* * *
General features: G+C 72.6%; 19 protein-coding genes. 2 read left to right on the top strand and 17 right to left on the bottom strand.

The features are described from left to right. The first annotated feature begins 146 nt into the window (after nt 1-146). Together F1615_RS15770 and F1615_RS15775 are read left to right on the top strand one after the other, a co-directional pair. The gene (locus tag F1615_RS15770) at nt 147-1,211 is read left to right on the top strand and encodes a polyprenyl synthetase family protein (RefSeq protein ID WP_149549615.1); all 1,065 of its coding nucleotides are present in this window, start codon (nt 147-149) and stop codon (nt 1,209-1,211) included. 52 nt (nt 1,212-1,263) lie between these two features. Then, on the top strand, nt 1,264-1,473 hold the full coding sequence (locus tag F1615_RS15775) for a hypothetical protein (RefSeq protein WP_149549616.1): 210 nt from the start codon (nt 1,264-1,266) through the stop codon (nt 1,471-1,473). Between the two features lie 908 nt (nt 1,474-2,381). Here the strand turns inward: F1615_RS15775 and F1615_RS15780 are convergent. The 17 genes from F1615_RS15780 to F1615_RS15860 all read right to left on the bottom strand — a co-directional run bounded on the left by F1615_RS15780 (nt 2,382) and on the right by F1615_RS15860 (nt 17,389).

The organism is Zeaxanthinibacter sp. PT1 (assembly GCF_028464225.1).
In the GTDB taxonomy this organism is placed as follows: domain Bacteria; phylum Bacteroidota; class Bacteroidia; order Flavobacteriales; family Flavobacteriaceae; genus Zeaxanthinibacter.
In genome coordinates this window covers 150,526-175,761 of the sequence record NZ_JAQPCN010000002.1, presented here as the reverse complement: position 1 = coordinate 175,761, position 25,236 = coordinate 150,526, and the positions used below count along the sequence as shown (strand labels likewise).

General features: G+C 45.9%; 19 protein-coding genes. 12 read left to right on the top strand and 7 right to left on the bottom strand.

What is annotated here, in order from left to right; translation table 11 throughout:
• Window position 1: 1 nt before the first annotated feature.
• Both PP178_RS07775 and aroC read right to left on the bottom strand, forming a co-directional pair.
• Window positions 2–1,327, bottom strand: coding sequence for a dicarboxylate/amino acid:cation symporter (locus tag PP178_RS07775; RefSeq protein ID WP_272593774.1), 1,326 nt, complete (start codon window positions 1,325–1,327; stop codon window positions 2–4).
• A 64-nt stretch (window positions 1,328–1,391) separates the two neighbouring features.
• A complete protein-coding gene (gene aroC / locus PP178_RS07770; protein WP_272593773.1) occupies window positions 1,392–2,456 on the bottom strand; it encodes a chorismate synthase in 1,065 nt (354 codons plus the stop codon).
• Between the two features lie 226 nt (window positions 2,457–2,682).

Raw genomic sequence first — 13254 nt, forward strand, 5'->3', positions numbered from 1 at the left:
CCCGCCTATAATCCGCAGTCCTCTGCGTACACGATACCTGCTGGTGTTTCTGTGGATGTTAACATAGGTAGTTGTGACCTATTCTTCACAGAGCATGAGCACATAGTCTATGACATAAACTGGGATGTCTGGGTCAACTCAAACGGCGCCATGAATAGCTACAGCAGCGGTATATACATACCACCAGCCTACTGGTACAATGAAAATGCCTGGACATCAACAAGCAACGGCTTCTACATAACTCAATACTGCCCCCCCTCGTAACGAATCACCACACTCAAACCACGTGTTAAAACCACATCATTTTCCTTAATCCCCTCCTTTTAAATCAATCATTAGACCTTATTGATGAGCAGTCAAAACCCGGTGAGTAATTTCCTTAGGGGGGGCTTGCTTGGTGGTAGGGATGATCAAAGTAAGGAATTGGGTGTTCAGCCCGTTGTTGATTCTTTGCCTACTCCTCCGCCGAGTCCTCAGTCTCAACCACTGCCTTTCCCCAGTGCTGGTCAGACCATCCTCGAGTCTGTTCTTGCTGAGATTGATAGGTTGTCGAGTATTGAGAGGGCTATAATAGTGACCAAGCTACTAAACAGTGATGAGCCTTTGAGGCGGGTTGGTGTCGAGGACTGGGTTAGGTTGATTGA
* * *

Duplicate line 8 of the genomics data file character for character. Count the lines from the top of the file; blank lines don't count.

• Window position 1: 1 nt before the first annotated feature.